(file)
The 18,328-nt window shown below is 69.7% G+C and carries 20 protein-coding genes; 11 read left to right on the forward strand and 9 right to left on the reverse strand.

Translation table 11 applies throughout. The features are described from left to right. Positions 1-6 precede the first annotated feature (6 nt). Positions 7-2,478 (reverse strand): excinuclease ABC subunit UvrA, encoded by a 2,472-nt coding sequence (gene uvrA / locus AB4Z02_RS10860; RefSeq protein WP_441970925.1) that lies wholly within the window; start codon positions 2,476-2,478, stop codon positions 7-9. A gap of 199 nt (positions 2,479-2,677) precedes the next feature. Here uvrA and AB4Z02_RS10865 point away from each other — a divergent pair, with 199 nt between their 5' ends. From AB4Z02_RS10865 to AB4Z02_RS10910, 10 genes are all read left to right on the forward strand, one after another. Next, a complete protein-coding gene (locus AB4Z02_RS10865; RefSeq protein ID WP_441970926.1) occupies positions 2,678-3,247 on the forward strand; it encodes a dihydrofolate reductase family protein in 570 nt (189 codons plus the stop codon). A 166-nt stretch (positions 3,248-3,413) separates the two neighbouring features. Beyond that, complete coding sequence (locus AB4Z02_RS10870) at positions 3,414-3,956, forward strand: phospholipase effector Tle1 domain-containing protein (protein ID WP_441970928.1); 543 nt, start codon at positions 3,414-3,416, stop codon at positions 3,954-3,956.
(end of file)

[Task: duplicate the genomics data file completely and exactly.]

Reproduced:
The 18,328-nt window shown below is 69.7% G+C and carries 20 protein-coding genes; 11 read left to right on the forward strand and 9 right to left on the reverse strand.

Translation table 11 applies throughout. The features are described from left to right. Positions 1-6 precede the first annotated feature (6 nt). Positions 7-2,478 (reverse strand): excinuclease ABC subunit UvrA, encoded by a 2,472-nt coding sequence (gene uvrA / locus AB4Z02_RS10860; RefSeq protein WP_441970925.1) that lies wholly within the window; start codon positions 2,476-2,478, stop codon positions 7-9. A gap of 199 nt (positions 2,479-2,677) precedes the next feature. Here uvrA and AB4Z02_RS10865 point away from each other — a divergent pair, with 199 nt between their 5' ends. From AB4Z02_RS10865 to AB4Z02_RS10910, 10 genes are all read left to right on the forward strand, one after another. Next, a complete protein-coding gene (locus AB4Z02_RS10865; RefSeq protein ID WP_441970926.1) occupies positions 2,678-3,247 on the forward strand; it encodes a dihydrofolate reductase family protein in 570 nt (189 codons plus the stop codon). A 166-nt stretch (positions 3,248-3,413) separates the two neighbouring features. Beyond that, complete coding sequence (locus AB4Z02_RS10870) at positions 3,414-3,956, forward strand: phospholipase effector Tle1 domain-containing protein (protein ID WP_441970928.1); 543 nt, start codon at positions 3,414-3,416, stop codon at positions 3,954-3,956.